Godzilla (1954)

Gojira_1954_Japanese_poster

Recently I rewatched the original Godzilla film a couple of times. Once with my kids, where I had to read out the subtitles to them, and the other after I’d listened to the Godzilla episode of the Skiffy and Fanty Show. The podcast gave me a fresh appreciation for various aspects of the film including various influences of Japanese culture and history of which I was previously unaware.

So I think it meant that on the most recent rewatch I was simply more aware of everything than I had been previously, picking up on elements and aspects of the film that I hadn’t spotted on other viewings. I doubt there’s anything new here for the many kaiju fans who of course have a much better understanding and appreciation of the film than myself, but for the more casual viewer, you might find some of this of interest.

Out of necessity, there are major spoilers about most of the important beats of the film within this article, so if you haven’t seen Godzilla, you may wish to watch it first so you can get its full effect without knowing all the surprises.

One thing I’d never realised or appreciated before was how much Godzilla is a film constructed very much along the lines of contemporary disaster movie plots. There’s some small scale initial disasters, someone who warns them what is coming and no-one listens, a first brief reveal, talk about not telling the public for fear of inducing panic… you get the point. It’s actually a classic disaster flick in many respects, and a bloody well done one at that. [1]

It certainly feels a lot more like a disaster film than a monster movie. There’s no humour or lightness to it – it’s a dire situation that is played completely straight – and the human cost is never played down.

All this makes sense, given that for the Japanese Godzilla is a personification of atomic destruction, something they experienced the horror of first-hand less than a decade before. Unlike the makers of so many disaster films, these people had actually experienced this kind of annihilation.

One of the things I’d never noticed on previous viewings was a brief moment in a brief shot – Godzilla silhouetted in the flames up near the top of the screen.

After Godzilla’s major attack on Tokyo, we’re actually given a period of mourning within the film. Not the brief moment of reflection before moving on that many films do, this is extended and painful. We get to see first hand the effects on the population, their grief and helplessness in the face of such an incredible force of destruction. Even when Godzilla is beaten at the end, and we’ve had the reporters cheering the victory, the movie dwells on the three remaining leads who are all utterly devastated. The personal cost to them has been huge, and they have nothing to celebrate.

And Tokyo is virtually gone. In fact, it’s still a ruin in the following film, Godzilla Raids Again.

The direction and editing on the film are solid, as are the performances. To modern audience eyes some of the effects may seem a little weak, but they do the job they are meant to do – they tell the story of what is happening. In fact, I think most of the effects sequences hold up precisely because of this.  They aren’t there to look flashy, they’re there to tell the story.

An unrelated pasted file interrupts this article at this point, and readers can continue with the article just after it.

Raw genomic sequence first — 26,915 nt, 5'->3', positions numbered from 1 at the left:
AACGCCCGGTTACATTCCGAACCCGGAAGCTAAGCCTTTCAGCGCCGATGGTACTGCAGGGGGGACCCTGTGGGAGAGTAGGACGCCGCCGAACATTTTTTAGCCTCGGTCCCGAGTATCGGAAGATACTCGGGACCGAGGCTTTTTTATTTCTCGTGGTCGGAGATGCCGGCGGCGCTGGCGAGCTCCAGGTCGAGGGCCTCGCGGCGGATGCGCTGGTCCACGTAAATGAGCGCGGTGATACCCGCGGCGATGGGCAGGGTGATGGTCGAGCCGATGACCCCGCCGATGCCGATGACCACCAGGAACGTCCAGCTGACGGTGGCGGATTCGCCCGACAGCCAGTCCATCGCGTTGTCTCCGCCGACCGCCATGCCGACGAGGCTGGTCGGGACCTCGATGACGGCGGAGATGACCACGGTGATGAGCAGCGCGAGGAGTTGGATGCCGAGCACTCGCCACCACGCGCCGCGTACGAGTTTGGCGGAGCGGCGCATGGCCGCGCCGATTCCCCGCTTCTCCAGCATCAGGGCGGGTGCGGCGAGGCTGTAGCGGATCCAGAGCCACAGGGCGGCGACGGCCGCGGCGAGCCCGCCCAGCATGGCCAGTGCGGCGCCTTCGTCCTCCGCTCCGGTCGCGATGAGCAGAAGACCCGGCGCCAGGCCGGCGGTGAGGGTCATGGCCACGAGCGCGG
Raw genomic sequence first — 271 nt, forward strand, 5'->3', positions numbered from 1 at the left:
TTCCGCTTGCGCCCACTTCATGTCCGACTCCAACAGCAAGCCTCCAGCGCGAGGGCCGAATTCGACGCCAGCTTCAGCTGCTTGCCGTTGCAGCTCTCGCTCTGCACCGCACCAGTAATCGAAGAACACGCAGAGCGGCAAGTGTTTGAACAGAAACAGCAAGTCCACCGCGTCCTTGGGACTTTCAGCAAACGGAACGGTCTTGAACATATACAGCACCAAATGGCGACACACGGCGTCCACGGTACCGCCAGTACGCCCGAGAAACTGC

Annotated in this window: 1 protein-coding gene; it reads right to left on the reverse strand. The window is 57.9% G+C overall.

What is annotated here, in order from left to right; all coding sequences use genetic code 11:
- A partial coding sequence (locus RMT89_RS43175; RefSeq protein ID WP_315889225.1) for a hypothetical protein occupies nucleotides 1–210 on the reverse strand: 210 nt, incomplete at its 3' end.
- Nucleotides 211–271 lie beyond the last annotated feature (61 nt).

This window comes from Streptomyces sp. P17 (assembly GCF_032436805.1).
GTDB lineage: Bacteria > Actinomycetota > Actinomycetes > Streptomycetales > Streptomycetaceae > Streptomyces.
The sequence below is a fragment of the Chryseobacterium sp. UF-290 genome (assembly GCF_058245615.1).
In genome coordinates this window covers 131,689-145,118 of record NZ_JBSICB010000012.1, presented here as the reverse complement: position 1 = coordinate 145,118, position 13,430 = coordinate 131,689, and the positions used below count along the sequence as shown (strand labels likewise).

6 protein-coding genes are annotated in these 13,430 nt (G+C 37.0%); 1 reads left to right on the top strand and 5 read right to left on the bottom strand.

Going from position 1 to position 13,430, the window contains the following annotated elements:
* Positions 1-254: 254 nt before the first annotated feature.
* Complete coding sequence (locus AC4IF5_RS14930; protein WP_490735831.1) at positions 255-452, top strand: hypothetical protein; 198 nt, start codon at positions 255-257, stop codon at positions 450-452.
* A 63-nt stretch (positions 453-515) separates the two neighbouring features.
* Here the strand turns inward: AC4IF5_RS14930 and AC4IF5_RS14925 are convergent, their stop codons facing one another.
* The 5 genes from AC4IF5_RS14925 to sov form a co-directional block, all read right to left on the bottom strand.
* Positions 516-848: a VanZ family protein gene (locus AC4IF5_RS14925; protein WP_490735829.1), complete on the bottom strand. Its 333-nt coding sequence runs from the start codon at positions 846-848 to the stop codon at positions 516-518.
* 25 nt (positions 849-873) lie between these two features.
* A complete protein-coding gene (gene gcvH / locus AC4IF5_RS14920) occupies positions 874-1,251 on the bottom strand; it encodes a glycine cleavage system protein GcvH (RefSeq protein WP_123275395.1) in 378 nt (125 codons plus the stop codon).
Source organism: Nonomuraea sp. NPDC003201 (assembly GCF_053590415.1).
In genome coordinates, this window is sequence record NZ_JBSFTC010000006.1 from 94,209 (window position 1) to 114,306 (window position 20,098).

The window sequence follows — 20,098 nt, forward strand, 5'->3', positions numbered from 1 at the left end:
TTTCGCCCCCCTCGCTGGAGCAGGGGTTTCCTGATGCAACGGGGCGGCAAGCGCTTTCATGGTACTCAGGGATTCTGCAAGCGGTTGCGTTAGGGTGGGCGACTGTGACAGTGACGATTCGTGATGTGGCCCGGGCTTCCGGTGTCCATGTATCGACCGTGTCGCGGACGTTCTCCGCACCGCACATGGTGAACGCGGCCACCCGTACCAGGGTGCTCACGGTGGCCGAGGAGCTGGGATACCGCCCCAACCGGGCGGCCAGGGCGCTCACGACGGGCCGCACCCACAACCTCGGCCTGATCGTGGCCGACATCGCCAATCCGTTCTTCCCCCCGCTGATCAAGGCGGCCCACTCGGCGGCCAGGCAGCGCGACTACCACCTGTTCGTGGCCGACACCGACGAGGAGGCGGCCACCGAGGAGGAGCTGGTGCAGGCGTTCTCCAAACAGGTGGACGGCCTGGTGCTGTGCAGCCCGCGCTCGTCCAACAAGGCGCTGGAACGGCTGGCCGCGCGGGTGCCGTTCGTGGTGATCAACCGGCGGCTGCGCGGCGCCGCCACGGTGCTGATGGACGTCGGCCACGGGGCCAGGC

The effects also hold up because of intelligent decisions on their use. In one sequence we see some fire engines get wrecked. Almost every shot of the vehicles is a model shot, meaning there’s no need for the audience to suspend disbelief from one shot to the next. If the crew had used a mix of real and model engines, swapping back and forth several times, there’s always that momentary dissonance for the viewer as we adjust to each change. By using models for all but shots where we need to see a human reacting, the film-makers avoided that issue.

Model fire engines on their way

They used whatever effect best told the story. Model shots, animation, mattes, rear-projection, hand puppets, even some super-brief stop-motion animation of Godzilla’s tail. When the electrical towers get melted the effect is stunningly good – those models were actually made of wax. There’s a lot modern film-makers could learn from the effects choices in this movie.

There’s also a lot that could be learned by the scripting choices. Because the film was going to be expensive the producer hired one of Japan’s foremost writers of thriller novels, Shigeru Kayama, to write the original story. Even with the many changes that were made to the screenplay, starting from a solid story basis I think really helped the film-makers. [2]

Let’s finish by looking at the characters.

Dr. Kyohei Yamane is a palaeontologist who doesn’t want Godzilla killed. This isn’t simply because Godzilla hails from Earth’s ancient history, though that would be reason enough. He also believes that studying how the creature has survived such high levels of radiation could be beneficial to mankind.

He’s a great character, well-rounded and thoughtful in his approach. He hates that everyone wants Godzilla dead. He’s not wilfully blind to the damage and loss of life, he’s trying to look at the bigger picture for the future of mankind and how we may need to find ways of surviving radiation ourselves.